How did Trump come to power, and what does that tell us about the era we are entering? What strategies will be effective in countering repressive government policies and the rise of grassroots nationalism?
Framing Trump‘s victory in a global context, we will explore various approaches to self-organization and self-defense, drawing on the principles of mutual aid and direct action. The speakers will also present updates about organizing for resistance to the inauguration in DC on January 20.
Co-sponsored by Inaugurate the Revolution and Bloomington ABC
From the Herald-Times:
By Jonathan Streetman
A community discussion about how to best serve people experiencing homelessness and to make downtown Bloomington safe for all was interrupted Saturday morning by those who felt they had been left out of the discussion altogether.
The working meeting at City Hall, which was announced by the city in a news release 48 hours prior, is part of an ongoing process organized by the Community Justice and Mediation Center as part of the Downtown Safety, Civility and Justice Initiative launched by Mayor John Hamilton in August.
Stage one identified perceptions of the challenges, and stage two
explored potential action ideas in response to these perceived problems, according to a city news release. The third stage, which was Saturday’s public input conversation, did not go off as planned.
As CJAM members were providing the crowd, which filled the Council Chambers to capacity, with updates on the first two stages and then began to discuss the meeting’s agenda, Nicci B of The Equity Collective and about a dozen other group members stood up to read a prepared statement.
The Equity Collective, Nicci said, believes that the task force
assembled is not representative of the Bloomington community, nor is it objective. This process, she continued, should have involved more of the people who are actually affected by the issues being discussed.
“This initiative has failed to position the needs of our community’s
most disenfranchised members as central to the conversation itself, as evidenced by a mediation process that has thus far produced a collection of ‘action ideas’ that largely ignore the root causes of poverty, addiction and other vulnerabilities,” the statement read. “Instead, the proposed strategies overwhelmingly advance business interests through the unjust criminalization and stigmatization of those whose safety is most at risk. We, The Equity Collective, cannot help but wonder whether the Safety, Civility, and Justice Initiative is only meant to serve
those who can afford it.”
The group also took umbrage with the fact that community members were only given 48 hours’ notice, a fact CJAM volunteer Lisa-Marie Napoli agreed was unfortunate. Napoli said she would address timeliness of announcements in the future.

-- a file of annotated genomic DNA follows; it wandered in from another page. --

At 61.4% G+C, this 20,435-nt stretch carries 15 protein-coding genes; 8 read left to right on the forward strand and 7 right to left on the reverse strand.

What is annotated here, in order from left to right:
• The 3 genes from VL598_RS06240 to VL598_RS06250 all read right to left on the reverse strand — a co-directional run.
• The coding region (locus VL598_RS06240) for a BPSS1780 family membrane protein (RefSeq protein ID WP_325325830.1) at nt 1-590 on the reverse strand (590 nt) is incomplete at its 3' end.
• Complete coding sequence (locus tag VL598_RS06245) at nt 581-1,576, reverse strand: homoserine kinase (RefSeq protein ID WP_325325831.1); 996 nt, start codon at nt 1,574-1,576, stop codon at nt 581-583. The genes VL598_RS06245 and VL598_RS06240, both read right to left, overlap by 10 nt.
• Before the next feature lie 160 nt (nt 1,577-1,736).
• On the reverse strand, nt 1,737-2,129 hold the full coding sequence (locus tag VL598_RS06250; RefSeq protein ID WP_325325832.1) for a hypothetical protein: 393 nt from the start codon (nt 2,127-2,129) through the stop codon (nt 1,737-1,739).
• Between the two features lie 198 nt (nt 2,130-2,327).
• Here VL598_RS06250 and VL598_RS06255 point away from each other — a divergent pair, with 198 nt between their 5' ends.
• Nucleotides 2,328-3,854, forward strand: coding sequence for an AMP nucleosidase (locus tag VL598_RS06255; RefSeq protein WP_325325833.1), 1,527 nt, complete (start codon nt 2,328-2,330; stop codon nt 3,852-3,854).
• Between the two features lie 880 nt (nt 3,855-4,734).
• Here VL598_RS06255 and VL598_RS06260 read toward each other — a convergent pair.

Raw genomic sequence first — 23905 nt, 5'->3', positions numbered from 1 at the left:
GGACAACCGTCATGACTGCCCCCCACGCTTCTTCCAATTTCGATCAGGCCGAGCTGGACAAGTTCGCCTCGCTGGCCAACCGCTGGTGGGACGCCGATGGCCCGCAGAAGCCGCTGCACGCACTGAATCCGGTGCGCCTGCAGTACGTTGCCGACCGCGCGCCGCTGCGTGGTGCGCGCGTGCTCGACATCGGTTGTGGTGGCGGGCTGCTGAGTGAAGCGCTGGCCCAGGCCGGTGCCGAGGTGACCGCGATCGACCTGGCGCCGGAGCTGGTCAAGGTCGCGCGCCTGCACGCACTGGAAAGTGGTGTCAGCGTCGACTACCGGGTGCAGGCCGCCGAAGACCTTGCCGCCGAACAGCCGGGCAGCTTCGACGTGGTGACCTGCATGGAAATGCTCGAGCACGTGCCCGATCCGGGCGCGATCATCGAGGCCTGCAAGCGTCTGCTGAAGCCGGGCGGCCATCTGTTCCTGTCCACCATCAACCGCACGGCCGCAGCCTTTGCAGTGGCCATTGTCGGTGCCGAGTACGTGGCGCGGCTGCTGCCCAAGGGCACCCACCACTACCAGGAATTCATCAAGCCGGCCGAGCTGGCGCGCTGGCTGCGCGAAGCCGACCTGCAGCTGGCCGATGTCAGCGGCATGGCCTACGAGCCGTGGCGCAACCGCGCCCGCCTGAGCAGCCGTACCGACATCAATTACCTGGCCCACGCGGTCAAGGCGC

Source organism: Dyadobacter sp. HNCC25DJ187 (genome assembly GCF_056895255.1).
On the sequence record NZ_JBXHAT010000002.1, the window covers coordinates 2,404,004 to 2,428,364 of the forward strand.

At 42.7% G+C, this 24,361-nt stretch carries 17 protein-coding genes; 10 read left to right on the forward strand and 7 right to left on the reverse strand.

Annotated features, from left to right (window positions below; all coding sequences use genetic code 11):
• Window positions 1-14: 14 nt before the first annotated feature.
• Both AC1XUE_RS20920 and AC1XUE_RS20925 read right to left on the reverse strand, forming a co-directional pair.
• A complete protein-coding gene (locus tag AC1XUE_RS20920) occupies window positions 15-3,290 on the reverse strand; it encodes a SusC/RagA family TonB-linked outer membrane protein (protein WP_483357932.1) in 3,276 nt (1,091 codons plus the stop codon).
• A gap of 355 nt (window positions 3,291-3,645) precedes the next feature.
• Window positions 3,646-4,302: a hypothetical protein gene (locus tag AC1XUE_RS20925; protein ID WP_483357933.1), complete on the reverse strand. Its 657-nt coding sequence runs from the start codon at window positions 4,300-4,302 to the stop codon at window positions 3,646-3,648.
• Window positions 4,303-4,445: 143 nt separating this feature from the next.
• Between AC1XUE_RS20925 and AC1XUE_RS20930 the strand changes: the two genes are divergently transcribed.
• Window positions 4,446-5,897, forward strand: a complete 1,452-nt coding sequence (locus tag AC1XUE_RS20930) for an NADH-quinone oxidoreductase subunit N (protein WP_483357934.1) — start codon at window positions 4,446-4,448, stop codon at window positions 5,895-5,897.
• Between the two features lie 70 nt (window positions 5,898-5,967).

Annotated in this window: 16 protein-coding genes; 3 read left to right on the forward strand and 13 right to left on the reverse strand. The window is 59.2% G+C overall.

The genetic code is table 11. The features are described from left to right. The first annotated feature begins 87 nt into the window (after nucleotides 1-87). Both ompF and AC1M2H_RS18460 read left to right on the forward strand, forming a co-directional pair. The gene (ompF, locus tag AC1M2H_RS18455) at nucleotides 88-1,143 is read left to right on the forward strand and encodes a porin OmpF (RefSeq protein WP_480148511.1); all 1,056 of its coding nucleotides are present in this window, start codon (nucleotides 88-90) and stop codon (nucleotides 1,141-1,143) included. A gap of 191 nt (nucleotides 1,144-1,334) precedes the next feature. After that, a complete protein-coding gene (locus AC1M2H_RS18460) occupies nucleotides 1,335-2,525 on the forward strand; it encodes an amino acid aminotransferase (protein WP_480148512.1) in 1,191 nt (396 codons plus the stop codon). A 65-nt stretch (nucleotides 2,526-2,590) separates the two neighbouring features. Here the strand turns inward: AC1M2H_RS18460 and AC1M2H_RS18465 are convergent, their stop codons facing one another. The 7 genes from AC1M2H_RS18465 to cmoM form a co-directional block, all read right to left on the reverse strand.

“When we are dealing with people’s futures, we deserve more than 48 hours and zero information,” Nicci said in response.
The disruption continued for about 10 minutes as group members took turns reading the statement. During that time many individuals who had come to participate in the working meeting left the chambers and entered the hallway, where stations had been set up by the center to discuss a variety of issues, including housing, education, mental health, police relations and addictions and abuse.
By the time Nicci and the others finished reading the statement, the room had largely emptied.
About 50 individuals continued with the meeting in discussion groups, while Nicci and others continued to discuss their points with organizing members in the lobby. Members of the Equity Collective then left City Hall with about an hour and a half left in the meeting.
Napoli said she was disappointed that members of the disrupting group didn’t want to participate in Saturday’s discussion.
“This process was designed to be an inclusive process to all community members, to take a look at some starting ideas of solutions to discussing downtown safety and civility issues and to build on those,” said Napoli, who helped create the three-stage process before handing over their report to the task force. The discussions, she added, would also allow community members to grab onto ideas about what they can do at their level to make a difference.
“I respect democracy; I respect the voice and people’s right to protest. It’s ironic because this meeting is wholly designed to be inclusive,” she said.
Napoli said there was an entire open space in the lobby designed to
discuss new ideas that weren’t on CJAM’s list, and that the Equity
Collective’s list of demands would have been discussed there, if Napoli had been allowed to run the meeting as she had planned.
The center will now forward all information gathered to the Safety,
Civility and Justice Task Force for further study. Hamilton has asked that recommendations be made to him by early April 2017.
Over the three years until the plant shutdown is completed, the workers at Carrier will see that they have only two choices: wait for salvation from above (the company, a union, politicians) that will never arrive or go beyond the point of angry words to direct, self-organized struggle…
Ian Stark, 24, died in the cold earlier this week. His death as a homeless person is the result of the neglect and active hostility of the city, police, non-profits, and businesses of Bloomington, many of which are collaborating to reduce services, increase surveillance, and drive the very poor out of town.
Printable .pdf here: marchforian.
Q&A with author of a new book on squatting laws
Wednesday, May 8 7:30 pm
Former squatter and author of *Nine-Tenths of the Law* Hannah Dobbz will answer questions about squatting in the U.S with a facilitated discussion to follow on possibilities of (and the issues that arise from) squatting, housing and homelessness in Bloomington. Copies of the book and information on squatting will be available. Donations welcome as the author is on tour.